By Thomas Reed
On Valentine’s Day, Mac users got a special “treat” in the form of new malware. Then, later that same week, there were signs of yet another piece of malware looming. These threats were overshadowed a bit by the discovery of the second ransomware app to ever appear on the Mac this week, but they’re still worthy of consideration.
The first malware, named XAgent, was analyzed by Palo Alto Networks. XAgent, it turns out, is related to the Komplex malware discovered by Palo Alto last year, as can be seen by comparing some of the strings to those found in Komplex.
At that time, Palo Alto tied Komplex to the Sofacy Group – also known by the names Fancy Bear and APT28, among others – a Russian hacking organization that has since been linked to such things as the hack of the Democratic National Convention.
XAgent is a backdoor that provides a number of powerful remote access features, including keylogging, screenshots, remote shell access, and file exfiltration. Of particular interest is a command that provides the hacker with information about iOS backups stored on the infected Mac. iPhones (and other iOS devices) are notoriously difficult to hack, but by targeting backups instead, this malware could access potentially sensitive iPhone data.
Interestingly, Patrick Wardle, Director of Research at Synack, had another interesting revelation about this malware. He shows quite convincingly that the Sofacy Group used code copied from the Hacking Team. (Hacking Team is the creator of the Remote Control System backdoor, which it sells to governments and law enforcement, among other organizations.)
Hacking Team was itself the victim of a hack in 2015, and all their source code was made public. Wardle was able to demonstrate key similarities, such as identical bugs, in the decompiled XAgent code and the leaked Hacking Team code. It appears that Sofacy used Hacking Team code in their malware, most likely obtained from the Hacking Team breach.
According to a whitepaper released by Bitdefender, the malware installs itself into the following folder, where it is given one of a set of hard-coded names:
At the time of its discovery, the XAgent command & control servers were down, meaning that this variant of the malware is no longer a threat.
On the heels of the XAgent discovery came an intriguing glance at another piece of Mac malware, a sample of which has not yet been found. Three days after Palo Alto released their analysis of XAgent, Apple released an update to XProtect – the built-in anti-malware software in macOS – that added detection of XAgent.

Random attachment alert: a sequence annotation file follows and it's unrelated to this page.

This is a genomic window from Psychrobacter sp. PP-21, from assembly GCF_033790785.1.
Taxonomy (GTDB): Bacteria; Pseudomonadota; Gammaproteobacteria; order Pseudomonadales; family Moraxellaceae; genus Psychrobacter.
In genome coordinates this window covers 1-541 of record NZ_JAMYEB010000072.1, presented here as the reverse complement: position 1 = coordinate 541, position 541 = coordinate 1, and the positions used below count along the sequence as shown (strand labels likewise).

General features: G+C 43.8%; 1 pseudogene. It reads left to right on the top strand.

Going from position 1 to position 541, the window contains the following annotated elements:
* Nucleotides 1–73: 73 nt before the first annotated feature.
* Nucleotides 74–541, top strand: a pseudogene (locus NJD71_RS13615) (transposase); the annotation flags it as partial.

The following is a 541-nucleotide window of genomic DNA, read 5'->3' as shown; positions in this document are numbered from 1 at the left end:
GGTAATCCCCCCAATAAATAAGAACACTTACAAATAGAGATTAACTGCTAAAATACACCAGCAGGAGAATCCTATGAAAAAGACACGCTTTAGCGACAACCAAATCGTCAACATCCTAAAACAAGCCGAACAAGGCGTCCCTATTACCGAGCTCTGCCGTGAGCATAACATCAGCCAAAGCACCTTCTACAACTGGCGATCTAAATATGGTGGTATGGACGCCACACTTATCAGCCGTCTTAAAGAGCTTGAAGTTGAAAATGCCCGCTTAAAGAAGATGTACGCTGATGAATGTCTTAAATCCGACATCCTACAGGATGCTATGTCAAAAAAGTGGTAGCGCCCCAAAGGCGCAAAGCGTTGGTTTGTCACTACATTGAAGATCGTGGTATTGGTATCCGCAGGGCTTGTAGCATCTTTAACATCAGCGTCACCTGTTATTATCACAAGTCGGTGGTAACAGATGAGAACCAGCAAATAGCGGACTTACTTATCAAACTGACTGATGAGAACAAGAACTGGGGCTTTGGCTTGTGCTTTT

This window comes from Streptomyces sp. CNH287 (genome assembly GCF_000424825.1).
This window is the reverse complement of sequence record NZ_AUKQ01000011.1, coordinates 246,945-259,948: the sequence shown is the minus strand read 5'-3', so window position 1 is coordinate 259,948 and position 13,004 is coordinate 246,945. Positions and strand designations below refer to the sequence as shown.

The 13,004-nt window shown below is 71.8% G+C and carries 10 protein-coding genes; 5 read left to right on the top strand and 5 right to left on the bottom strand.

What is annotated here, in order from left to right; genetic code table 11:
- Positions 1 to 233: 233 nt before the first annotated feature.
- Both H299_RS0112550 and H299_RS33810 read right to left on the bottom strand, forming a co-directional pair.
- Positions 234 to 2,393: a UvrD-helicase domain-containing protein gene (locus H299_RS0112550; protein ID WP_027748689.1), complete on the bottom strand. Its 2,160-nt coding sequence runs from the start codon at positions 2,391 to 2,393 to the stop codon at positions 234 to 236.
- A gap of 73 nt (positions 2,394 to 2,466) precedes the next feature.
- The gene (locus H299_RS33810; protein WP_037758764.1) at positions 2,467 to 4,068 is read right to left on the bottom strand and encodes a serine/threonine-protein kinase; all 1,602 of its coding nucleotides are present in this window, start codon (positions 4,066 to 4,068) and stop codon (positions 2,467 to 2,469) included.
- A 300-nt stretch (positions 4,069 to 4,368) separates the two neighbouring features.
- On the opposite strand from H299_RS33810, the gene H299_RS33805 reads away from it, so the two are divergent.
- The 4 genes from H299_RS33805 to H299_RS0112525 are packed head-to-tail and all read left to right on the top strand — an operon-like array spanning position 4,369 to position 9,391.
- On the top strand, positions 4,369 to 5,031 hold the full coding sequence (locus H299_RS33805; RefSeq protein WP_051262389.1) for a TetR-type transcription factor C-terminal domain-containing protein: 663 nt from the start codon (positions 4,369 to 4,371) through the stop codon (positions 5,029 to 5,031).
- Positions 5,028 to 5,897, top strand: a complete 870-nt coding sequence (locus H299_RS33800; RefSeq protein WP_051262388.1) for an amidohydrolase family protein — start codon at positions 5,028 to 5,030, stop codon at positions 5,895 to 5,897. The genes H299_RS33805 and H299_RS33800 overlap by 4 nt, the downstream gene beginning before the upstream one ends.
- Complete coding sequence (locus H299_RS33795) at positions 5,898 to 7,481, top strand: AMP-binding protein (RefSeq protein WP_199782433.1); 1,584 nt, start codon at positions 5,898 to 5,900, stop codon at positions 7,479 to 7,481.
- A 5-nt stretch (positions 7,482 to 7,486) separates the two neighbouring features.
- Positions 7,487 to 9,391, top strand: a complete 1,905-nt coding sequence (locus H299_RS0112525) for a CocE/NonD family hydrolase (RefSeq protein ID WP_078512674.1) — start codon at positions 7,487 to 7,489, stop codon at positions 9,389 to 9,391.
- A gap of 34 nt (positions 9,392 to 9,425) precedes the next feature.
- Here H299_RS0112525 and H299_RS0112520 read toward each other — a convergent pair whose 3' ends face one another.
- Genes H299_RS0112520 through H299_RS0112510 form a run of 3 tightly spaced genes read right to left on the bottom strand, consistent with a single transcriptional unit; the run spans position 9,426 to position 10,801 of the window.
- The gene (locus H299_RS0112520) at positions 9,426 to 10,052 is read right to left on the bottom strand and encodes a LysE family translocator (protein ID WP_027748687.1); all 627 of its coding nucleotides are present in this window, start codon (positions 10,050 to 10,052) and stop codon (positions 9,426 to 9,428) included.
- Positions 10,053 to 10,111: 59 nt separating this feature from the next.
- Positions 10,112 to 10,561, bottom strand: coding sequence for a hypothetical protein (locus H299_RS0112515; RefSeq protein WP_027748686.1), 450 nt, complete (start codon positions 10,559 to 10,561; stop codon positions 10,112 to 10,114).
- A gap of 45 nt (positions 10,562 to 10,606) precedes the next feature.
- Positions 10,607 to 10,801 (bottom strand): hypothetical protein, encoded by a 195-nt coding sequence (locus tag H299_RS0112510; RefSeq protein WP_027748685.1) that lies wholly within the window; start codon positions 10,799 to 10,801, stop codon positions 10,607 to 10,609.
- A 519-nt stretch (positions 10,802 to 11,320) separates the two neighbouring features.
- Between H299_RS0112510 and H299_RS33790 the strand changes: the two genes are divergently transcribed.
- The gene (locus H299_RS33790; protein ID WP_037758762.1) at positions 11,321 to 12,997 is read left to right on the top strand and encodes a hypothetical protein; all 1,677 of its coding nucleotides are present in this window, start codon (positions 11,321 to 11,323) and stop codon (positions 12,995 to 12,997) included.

However, that update also included a signature for something Apple called OSX.Proton.A, which ignited a storm of questions in the security community, who had never heard of any such malware for the Mac.
A little digging by Arnaud Abbati, a researcher at Ninja, Inc, turned up a page from the Sixgill website with a terse description of a remote access tool (RAT) called Proton. The page has been taken down, but can still be found in Google’s cache here.
Apparently, the malware is being sold on a Russian cybercrime forum, among other places. Sixgill also provided a link to a YouTube video from December, apparently made to promote the malware by demonstrating its capabilities. Another YouTube video, posted on February 8, showed additional capabilities.
Unfortunately, thus far, no samples of the malware have been found. It does not appear to be in the VirusTotal database, and neither of the sites that appear to be associated with Proton (ptn[dot]is or protonsolutions[dot]net) are responding. Even Sixgill’s analysis seemed to be done entirely from online sources, and had no information to suggest that they had seen a copy of the malware. For now, this is a completely unknown threat with rather frightening apparent capabilities.
Two new malware threats in a week, added to the others previously seen this year (Quimitchin/Fruitfly, MacDownloader, a new class of Microsoft Office macro malware and the Findzip ransomware), brings the Mac malware count for 2017 up to 6, and February isn’t even over yet. If things continue at this rate, 2017 could see a spike in Mac malware that could rival or exceed the previous high point in 2012, when the infamous Flashback, and a number of other pieces of malware taking advantage of Java vulnerabilities, terrorized the Mac community.